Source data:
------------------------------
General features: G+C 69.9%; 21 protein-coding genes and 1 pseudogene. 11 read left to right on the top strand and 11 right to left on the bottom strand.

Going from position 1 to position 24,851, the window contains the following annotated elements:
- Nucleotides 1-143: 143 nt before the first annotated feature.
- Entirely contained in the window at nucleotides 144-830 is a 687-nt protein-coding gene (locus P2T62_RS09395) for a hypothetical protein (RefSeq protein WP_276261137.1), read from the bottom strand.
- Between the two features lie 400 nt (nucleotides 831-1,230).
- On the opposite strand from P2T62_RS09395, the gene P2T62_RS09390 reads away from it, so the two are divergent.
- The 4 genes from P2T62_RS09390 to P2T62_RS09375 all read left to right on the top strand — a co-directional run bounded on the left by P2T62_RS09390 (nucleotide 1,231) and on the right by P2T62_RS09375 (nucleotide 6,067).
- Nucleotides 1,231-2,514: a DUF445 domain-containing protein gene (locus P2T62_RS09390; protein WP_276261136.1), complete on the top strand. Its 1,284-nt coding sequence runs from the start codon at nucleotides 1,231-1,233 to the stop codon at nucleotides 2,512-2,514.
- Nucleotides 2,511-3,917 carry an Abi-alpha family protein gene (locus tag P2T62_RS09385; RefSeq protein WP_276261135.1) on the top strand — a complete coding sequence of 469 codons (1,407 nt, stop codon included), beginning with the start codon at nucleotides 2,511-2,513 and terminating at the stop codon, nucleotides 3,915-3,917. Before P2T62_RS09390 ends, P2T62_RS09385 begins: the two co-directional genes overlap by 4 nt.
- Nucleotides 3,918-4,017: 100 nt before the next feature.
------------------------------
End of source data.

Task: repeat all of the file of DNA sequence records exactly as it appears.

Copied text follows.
General features: G+C 69.9%; 21 protein-coding genes and 1 pseudogene. 11 read left to right on the top strand and 11 right to left on the bottom strand.

Going from position 1 to position 24,851, the window contains the following annotated elements:
- Nucleotides 1-143: 143 nt before the first annotated feature.
- Entirely contained in the window at nucleotides 144-830 is a 687-nt protein-coding gene (locus P2T62_RS09395) for a hypothetical protein (RefSeq protein WP_276261137.1), read from the bottom strand.
- Between the two features lie 400 nt (nucleotides 831-1,230).
- On the opposite strand from P2T62_RS09395, the gene P2T62_RS09390 reads away from it, so the two are divergent.
- The 4 genes from P2T62_RS09390 to P2T62_RS09375 all read left to right on the top strand — a co-directional run bounded on the left by P2T62_RS09390 (nucleotide 1,231) and on the right by P2T62_RS09375 (nucleotide 6,067).
- Nucleotides 1,231-2,514: a DUF445 domain-containing protein gene (locus P2T62_RS09390; protein WP_276261136.1), complete on the top strand. Its 1,284-nt coding sequence runs from the start codon at nucleotides 1,231-1,233 to the stop codon at nucleotides 2,512-2,514.
- Nucleotides 2,511-3,917 carry an Abi-alpha family protein gene (locus tag P2T62_RS09385; RefSeq protein WP_276261135.1) on the top strand — a complete coding sequence of 469 codons (1,407 nt, stop codon included), beginning with the start codon at nucleotides 2,511-2,513 and terminating at the stop codon, nucleotides 3,915-3,917. Before P2T62_RS09390 ends, P2T62_RS09385 begins: the two co-directional genes overlap by 4 nt.
- Nucleotides 3,918-4,017: 100 nt before the next feature.